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What It's Like to Use VR to Buy Multimillion Dollar Real Estate

A new startup is using VR to help property owners buy luxury real estate.

To own a home in Manhattan, you essentially need to be a millionaire.

New York's total property value soared earlier this year, reaching a record-setting value of around $1 trillion. The median sales price of a Manhattan home was $2 million, and that's not even at the top.

To make it easier for wealthy people to see their options without the legwork, a virtual reality company is applying Oculus Rift technology to real estate. With Virtual Xperience, a startup founded by Jeff Maurer and Stephanie Davis, you can put on a VR headset and take a tour of a potential apartment or building, whether or not it has been built in real life.

While Davis and Maurer hope the technology will eventually reach the entire real estate market, it's currently limited to luxury properties. And it could be especially helpful for foreign buyers, who are more likely to invest in luxury properties without stepping foot in them.

As part of Luxury Week, Motherboard's dive into how the wealthy live, I took a tour of a $7 million apartment in both virtual and actuality reality.

The space that I saw was a five bedroom apartment on Prince Street, in lower Manhattan. On the VR headset I could tell it was ritzy—with high ceilings in the living room, a fireplace and a little lookout balcony on the second floor. There was customized art and detailed fixtures designed by Virtual Xperience around the house, which helped to visualize the possibilities of the apartment.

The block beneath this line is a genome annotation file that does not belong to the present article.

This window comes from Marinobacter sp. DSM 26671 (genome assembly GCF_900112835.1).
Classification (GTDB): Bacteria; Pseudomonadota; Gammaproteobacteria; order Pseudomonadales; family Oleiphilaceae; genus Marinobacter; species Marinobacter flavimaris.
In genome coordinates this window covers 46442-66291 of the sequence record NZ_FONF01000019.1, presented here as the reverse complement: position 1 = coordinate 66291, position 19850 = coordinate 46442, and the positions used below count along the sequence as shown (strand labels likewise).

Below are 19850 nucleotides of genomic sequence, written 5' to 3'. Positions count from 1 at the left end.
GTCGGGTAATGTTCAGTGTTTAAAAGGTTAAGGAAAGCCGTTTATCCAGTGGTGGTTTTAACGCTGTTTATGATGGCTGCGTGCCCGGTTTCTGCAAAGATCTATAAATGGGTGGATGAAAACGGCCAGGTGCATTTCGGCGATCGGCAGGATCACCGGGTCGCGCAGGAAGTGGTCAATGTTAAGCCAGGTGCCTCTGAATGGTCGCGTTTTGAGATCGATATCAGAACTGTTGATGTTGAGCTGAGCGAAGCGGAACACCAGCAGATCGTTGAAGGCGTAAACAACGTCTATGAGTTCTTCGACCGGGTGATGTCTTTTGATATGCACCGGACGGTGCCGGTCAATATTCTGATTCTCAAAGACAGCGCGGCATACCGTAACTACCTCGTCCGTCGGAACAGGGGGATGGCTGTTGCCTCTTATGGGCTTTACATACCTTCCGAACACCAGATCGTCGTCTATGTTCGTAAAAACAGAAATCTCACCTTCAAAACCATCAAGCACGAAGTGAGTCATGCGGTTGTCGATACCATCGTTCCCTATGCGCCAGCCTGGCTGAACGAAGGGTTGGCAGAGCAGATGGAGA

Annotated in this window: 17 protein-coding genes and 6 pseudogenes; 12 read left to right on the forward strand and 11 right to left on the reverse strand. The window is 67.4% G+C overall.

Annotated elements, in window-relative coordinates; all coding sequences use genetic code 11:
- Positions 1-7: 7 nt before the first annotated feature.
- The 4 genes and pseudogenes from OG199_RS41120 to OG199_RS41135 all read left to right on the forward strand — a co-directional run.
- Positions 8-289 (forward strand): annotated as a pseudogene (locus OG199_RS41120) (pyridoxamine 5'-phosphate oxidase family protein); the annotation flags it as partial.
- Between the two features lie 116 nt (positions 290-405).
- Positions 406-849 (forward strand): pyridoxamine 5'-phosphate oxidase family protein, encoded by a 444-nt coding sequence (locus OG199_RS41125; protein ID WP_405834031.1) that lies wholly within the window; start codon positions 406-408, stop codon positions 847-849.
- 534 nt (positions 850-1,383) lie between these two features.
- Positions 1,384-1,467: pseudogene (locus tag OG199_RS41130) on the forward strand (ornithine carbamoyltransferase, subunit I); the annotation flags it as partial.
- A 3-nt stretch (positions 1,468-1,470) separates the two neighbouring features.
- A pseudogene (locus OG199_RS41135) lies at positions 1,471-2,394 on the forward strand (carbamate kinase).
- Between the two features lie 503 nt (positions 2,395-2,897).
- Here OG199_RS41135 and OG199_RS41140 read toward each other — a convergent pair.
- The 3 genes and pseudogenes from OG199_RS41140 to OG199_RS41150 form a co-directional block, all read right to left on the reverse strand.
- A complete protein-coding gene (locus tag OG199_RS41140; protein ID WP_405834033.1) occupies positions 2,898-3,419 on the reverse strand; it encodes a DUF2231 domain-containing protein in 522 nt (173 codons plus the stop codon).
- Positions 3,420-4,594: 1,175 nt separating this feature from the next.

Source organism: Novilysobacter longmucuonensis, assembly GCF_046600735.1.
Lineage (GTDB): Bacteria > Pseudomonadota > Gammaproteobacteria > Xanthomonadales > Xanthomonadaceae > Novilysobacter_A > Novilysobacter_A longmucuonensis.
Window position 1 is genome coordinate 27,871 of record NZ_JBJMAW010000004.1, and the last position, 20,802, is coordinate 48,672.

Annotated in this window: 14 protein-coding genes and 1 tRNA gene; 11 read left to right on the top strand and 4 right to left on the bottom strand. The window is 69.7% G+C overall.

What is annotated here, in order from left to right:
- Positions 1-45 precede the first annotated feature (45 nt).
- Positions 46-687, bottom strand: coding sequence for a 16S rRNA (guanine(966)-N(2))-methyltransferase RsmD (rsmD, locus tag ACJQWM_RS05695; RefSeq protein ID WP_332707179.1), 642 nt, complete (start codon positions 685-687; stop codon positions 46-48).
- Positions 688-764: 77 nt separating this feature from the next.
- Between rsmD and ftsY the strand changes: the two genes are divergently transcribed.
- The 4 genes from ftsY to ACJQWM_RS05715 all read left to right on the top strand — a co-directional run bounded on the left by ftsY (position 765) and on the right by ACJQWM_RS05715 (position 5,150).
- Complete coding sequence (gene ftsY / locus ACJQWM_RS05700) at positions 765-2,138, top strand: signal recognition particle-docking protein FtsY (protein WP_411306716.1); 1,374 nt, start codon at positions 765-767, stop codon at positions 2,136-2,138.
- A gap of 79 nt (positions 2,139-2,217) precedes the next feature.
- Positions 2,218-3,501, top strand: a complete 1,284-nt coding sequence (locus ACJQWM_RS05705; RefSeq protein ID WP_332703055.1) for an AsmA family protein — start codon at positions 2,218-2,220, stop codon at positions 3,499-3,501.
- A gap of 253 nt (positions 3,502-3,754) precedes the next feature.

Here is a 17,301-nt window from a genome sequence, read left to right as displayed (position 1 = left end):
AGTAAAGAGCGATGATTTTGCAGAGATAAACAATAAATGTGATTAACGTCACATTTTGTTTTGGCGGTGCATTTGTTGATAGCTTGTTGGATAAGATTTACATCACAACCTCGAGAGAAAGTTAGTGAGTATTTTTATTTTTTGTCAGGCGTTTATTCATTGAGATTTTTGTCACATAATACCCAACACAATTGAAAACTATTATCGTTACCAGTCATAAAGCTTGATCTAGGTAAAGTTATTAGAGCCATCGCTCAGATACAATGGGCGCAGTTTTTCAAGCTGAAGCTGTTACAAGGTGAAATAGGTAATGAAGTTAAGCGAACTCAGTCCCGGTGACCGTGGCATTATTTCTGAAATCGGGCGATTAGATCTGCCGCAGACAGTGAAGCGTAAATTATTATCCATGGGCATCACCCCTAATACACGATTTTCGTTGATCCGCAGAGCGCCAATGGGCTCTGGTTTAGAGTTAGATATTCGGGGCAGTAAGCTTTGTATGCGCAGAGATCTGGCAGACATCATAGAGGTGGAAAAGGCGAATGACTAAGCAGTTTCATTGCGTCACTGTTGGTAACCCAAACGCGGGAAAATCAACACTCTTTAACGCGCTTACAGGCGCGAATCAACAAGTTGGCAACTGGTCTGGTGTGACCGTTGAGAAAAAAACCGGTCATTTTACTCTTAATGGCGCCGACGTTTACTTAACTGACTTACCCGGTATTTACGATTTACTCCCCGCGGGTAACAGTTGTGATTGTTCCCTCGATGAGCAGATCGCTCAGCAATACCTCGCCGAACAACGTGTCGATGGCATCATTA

Learning how to maneuver through the VR with controllers was fairly easy, if not intuitive. But the technology is still nowhere as smooth as our regular vision, and the process of turning around in tiny movements gave me significant nausea.

When I visited the space in real life, I was hit with a different sensation: the fear of climbing through construction site scaffolding in heels. At the actual site on Prince Street it was much harder to imagine what the apartment would look like, since there were no walls, stairs or details. The main benefit was that I got a better sense of the neighborhood, and the size of the space.

As VR continues to ease into different parts of our life, I can see why it would be an asset in the real estate market, where it's otherwise easy to get misled by sneaky angles of tiny rooms online. And it might make it easier to flip through multiple properties, as long as you've got your VR sea legs.

But it won't completely replace seeing a place in real life, unless you're a buyer just looking to accumulate property instead of making it a home.